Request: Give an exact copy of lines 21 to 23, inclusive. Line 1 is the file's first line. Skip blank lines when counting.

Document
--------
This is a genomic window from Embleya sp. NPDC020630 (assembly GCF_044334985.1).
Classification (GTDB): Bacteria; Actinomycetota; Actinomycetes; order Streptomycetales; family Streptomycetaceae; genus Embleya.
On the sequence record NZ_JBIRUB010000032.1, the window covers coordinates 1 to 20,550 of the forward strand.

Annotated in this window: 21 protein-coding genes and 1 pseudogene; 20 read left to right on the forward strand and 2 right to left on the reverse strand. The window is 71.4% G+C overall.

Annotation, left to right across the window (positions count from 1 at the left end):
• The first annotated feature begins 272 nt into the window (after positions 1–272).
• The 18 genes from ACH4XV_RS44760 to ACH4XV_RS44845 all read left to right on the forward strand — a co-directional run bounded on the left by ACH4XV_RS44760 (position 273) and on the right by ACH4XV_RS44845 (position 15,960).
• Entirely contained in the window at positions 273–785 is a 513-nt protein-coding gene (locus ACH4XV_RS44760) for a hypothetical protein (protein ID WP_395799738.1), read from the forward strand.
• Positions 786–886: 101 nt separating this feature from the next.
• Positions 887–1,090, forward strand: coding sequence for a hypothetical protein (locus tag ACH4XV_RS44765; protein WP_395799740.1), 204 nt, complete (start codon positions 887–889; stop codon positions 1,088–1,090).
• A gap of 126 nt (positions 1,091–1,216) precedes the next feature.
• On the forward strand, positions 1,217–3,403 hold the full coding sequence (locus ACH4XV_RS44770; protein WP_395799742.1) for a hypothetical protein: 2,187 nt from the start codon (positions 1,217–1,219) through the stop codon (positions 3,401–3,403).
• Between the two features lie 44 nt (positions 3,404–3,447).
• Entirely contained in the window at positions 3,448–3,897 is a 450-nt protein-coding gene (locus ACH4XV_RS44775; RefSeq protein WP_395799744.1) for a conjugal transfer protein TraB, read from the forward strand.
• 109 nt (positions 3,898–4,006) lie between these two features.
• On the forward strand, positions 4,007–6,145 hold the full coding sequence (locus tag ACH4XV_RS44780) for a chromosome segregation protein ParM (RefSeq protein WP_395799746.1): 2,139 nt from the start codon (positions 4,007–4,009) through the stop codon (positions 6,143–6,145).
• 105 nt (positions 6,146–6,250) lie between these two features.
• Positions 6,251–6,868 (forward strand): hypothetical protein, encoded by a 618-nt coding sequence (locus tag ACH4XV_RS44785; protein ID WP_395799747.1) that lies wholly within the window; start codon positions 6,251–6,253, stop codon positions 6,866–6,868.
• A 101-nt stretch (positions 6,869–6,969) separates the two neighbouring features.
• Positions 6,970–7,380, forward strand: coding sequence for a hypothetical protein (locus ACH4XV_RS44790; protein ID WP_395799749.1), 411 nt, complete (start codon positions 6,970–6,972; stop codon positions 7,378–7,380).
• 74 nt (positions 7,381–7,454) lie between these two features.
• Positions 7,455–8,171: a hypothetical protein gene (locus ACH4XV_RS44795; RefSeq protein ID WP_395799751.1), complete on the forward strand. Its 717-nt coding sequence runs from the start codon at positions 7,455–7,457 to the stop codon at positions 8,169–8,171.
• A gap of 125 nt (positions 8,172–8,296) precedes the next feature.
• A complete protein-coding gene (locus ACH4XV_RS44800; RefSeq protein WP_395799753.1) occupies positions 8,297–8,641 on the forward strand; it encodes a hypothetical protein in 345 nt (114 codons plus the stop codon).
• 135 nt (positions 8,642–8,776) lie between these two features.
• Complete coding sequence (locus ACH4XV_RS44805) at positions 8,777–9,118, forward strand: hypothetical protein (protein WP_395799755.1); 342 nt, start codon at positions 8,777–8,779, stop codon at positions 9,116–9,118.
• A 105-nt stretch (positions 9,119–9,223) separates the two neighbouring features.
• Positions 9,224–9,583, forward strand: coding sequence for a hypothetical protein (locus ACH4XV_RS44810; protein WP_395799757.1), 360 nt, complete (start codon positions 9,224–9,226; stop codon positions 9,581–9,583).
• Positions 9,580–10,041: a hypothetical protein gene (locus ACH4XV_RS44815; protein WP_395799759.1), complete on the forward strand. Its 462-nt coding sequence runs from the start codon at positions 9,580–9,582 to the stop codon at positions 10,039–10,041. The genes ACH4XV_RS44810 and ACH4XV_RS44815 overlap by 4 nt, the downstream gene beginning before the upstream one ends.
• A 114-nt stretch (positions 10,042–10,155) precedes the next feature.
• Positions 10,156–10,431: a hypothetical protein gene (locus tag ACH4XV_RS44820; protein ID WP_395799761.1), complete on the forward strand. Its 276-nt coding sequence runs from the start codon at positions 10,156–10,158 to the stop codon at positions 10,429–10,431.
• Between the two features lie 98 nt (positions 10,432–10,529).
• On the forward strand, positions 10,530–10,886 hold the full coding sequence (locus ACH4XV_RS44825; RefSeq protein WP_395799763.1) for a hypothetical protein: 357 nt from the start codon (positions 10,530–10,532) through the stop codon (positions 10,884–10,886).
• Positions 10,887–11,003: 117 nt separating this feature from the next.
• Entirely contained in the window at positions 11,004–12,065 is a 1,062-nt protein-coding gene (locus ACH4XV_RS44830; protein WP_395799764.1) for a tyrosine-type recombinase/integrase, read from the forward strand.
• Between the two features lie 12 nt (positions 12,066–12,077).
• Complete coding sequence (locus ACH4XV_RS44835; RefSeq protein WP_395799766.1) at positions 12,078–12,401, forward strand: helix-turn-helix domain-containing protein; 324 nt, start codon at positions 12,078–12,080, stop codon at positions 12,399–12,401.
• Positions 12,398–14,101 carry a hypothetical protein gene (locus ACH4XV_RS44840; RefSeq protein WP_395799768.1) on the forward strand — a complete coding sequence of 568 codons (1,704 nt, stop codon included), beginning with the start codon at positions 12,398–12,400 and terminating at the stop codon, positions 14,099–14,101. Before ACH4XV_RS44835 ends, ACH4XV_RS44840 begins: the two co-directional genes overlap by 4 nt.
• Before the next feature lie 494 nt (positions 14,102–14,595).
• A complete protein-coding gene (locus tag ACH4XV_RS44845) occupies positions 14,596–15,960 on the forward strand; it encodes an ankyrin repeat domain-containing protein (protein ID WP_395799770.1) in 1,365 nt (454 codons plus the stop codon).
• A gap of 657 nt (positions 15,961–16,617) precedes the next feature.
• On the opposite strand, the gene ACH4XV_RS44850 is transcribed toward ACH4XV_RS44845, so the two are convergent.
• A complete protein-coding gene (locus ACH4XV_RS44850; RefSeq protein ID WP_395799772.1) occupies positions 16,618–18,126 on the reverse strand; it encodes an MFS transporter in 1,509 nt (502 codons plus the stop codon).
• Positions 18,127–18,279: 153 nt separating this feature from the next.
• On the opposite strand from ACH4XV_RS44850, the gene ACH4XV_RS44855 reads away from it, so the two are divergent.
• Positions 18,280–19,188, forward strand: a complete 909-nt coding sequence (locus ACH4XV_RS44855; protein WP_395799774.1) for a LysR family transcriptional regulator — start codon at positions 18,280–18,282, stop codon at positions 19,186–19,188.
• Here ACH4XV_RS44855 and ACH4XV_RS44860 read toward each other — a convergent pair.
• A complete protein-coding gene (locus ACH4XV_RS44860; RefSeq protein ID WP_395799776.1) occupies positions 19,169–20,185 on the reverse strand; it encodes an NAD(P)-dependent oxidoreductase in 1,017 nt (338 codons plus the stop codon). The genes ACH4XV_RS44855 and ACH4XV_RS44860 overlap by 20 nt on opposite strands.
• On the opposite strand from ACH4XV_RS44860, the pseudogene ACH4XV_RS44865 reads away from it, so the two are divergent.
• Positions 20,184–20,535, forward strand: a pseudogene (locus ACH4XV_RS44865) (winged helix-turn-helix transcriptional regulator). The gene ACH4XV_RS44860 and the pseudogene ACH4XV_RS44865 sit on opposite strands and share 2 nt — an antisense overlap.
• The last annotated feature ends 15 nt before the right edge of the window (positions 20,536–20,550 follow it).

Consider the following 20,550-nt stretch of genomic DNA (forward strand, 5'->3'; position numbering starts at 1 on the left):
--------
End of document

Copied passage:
• 74 nt (positions 7,381–7,454) lie between these two features.
• Positions 7,455–8,171: a hypothetical protein gene (locus ACH4XV_RS44795; RefSeq protein ID WP_395799751.1), complete on the forward strand. Its 717-nt coding sequence runs from the start codon at positions 7,455–7,457 to the stop codon at positions 8,169–8,171.
• A gap of 125 nt (positions 8,172–8,296) precedes the next feature.